I used the same techniques to calibrate the MK3 speedo as I did in the MKI. For my wheels I found that a simple x 4.5 multiplication of the logged voltage gave mph. The MK3 is very tidy, small and unobtrusive. It takes up much less space under the board than the MKI. I have also made a better effort to water proof the set-up including the wiring and detector. Typical results
Shown here is a quick spin around a park called The Level in Brighton. The map shows that the total length of the route was about 0.68 mile. The voltage plots show the time for the journey and so the average speed can be estimated from the average voltage logged. From the data below you can see that the trip took about 330 seconds, which is about 5.5 mins which is 1/11 hour. So 0.68 / (1/11) = 0.68 x 11 = about 8 mph. Multiplying each voltage log by 4.5 gives the plot shown below. You can see that the average is close to about 8 mph. The regular small peaks you see all along the data are me pushing the board to keep up a decent speed.


The logged voltage recorded going around The Level. This has been converted into speed (mph) simply by multiplying x 4.5 (established by the calibration described in the MKI speedometer) The vertical scale is mph while the horizontal scale is seconds (from start). You can see that the average speed was about 8 mph. I've marked various positions on the map (a to g) and I have also included these on the speed data.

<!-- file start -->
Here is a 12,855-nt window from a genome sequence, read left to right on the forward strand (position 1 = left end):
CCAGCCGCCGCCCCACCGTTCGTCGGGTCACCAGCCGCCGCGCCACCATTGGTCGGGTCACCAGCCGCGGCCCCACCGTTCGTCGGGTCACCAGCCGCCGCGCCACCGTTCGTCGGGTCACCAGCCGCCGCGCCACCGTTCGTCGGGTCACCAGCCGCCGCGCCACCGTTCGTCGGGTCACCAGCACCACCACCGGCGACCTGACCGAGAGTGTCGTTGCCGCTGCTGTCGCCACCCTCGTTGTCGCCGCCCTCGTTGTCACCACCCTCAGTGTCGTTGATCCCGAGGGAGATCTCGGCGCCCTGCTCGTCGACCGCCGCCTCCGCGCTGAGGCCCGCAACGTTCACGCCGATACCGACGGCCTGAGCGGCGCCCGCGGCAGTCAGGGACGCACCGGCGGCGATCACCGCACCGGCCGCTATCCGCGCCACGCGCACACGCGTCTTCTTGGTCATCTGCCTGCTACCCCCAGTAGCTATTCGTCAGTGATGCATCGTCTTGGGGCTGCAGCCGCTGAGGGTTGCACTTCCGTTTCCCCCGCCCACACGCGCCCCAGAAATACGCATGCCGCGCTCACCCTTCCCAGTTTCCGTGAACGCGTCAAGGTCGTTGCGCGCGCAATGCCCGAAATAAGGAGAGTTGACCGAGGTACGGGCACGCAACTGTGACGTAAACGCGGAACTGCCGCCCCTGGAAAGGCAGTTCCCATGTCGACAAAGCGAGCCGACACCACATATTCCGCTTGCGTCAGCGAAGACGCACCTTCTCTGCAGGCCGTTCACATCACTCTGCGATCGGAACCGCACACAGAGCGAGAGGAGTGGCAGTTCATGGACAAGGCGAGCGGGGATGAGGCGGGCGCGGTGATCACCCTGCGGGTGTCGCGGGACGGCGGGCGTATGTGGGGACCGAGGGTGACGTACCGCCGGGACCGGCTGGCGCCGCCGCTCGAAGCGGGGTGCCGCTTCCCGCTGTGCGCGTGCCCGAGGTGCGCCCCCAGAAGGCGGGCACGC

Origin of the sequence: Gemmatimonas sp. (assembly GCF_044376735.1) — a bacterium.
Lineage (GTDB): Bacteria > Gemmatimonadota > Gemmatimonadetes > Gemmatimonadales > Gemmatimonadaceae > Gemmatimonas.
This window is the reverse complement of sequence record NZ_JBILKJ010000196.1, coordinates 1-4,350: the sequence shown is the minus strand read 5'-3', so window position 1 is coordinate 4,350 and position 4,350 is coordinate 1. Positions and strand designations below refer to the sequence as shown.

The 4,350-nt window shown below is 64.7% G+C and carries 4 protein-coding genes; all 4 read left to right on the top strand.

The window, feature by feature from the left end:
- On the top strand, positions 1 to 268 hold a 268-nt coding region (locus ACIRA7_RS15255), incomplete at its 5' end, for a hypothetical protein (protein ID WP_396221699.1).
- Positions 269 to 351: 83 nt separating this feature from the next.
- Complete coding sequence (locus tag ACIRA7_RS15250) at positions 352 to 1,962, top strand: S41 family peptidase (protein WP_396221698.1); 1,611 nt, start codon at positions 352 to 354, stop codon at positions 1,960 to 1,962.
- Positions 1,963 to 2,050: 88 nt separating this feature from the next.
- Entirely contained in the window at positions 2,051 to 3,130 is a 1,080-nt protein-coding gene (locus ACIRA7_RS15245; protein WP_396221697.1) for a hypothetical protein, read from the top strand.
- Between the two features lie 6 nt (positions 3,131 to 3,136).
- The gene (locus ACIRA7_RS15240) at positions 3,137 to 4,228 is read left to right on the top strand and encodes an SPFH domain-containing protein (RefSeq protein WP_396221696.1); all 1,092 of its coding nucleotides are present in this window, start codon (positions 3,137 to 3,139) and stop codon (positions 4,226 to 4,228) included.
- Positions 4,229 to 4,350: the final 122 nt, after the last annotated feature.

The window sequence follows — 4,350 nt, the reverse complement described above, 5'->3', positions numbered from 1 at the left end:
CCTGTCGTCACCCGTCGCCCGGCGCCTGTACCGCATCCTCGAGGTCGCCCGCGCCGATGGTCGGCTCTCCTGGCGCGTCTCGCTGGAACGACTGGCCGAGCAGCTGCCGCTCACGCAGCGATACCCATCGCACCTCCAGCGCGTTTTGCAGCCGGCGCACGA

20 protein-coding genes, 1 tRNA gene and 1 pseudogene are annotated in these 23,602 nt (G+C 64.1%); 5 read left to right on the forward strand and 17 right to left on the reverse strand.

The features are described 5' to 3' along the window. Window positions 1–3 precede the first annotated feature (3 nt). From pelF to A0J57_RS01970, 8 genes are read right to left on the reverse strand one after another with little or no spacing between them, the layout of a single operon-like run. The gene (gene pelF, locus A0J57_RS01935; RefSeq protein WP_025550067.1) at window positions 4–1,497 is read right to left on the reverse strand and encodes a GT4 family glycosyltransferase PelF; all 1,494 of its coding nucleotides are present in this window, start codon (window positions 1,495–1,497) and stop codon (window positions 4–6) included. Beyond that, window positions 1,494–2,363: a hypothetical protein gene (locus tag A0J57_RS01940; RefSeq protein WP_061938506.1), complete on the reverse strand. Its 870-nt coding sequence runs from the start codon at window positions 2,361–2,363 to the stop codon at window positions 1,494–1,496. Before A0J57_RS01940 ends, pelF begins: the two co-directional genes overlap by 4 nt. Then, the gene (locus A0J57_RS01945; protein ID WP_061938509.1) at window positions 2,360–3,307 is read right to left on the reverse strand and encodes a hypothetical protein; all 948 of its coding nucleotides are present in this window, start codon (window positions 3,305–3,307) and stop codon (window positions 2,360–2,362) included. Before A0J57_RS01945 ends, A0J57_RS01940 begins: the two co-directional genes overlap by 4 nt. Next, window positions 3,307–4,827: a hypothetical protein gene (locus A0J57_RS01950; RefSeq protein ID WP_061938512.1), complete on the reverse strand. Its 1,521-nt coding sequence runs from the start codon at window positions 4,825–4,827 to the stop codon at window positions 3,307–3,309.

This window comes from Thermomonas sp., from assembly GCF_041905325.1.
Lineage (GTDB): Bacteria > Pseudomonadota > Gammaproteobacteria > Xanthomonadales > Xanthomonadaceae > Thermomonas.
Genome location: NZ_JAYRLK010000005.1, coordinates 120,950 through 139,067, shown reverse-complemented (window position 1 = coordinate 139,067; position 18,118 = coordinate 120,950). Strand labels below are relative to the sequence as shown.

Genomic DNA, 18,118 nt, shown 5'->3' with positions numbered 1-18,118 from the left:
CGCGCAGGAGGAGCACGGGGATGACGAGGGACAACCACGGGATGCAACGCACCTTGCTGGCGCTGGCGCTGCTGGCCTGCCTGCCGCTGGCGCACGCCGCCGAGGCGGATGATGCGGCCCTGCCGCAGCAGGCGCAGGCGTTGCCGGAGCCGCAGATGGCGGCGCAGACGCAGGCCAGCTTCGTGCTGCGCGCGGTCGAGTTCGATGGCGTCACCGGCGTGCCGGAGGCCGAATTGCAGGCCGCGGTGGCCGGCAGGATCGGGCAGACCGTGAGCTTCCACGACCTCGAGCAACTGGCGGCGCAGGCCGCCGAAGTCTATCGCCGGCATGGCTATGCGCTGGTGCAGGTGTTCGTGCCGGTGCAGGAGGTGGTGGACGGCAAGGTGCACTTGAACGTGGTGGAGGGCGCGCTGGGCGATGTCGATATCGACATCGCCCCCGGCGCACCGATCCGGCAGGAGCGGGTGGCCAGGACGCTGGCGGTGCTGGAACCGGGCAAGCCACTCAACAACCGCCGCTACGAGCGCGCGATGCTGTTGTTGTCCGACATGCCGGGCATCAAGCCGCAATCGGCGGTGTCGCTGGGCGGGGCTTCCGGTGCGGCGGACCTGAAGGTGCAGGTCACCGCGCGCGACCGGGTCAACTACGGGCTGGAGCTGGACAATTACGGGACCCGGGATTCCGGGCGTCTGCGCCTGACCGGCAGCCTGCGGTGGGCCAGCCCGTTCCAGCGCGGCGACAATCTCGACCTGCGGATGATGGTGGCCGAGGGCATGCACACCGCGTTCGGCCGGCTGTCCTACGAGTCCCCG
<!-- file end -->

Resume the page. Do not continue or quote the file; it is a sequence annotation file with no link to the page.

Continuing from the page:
Overall then the MK3 is a more robust device than the MKI but I need to work a little more on a more reliable motion detector that can cope with all relative motions of the trucks with respect to the board.
(JPH, June 2011)

More modifications
The paint and the tack (pin) worked but were not perfact. The paint crumbled or peeled off and the hemispherical pin head was too small to accomodate much movement of the trucks while going along. Consiquently the logger was unable to measure all speeds of a typical journey - there were 'drop-outs'. Here I cut-up a small piece of plastic mirror and, using two 1cm brass nails (with fairly large heads), attached it near to the edge of the wheel. This was fairly flat (vertical) and so the mirror is well positioned to reflect the IR beam back to the detector and because the mirror has a relatively large area it can accomodate quite large movements in the truck position.

mirror attached to wheel

Using two brass nails (with large heads + washers) I attached a small piece of plastic mirror cut to shape. The larger reflecting area and near vertical position means it reflects the IR beam better than the paint or tack and so copes with the truck position changes better as we travel around in the board. You can see the IR led (clear white) and just see the IR detector (black). When the wheel turns another 180 degrees it will reflect the IR light from the LED onto the IR detector and produce a pulse. Pulses are averaged into a voltage which can be logged (see the MKI data logger for details).


Dr Jonathan Hare University of Sussex, Brighton.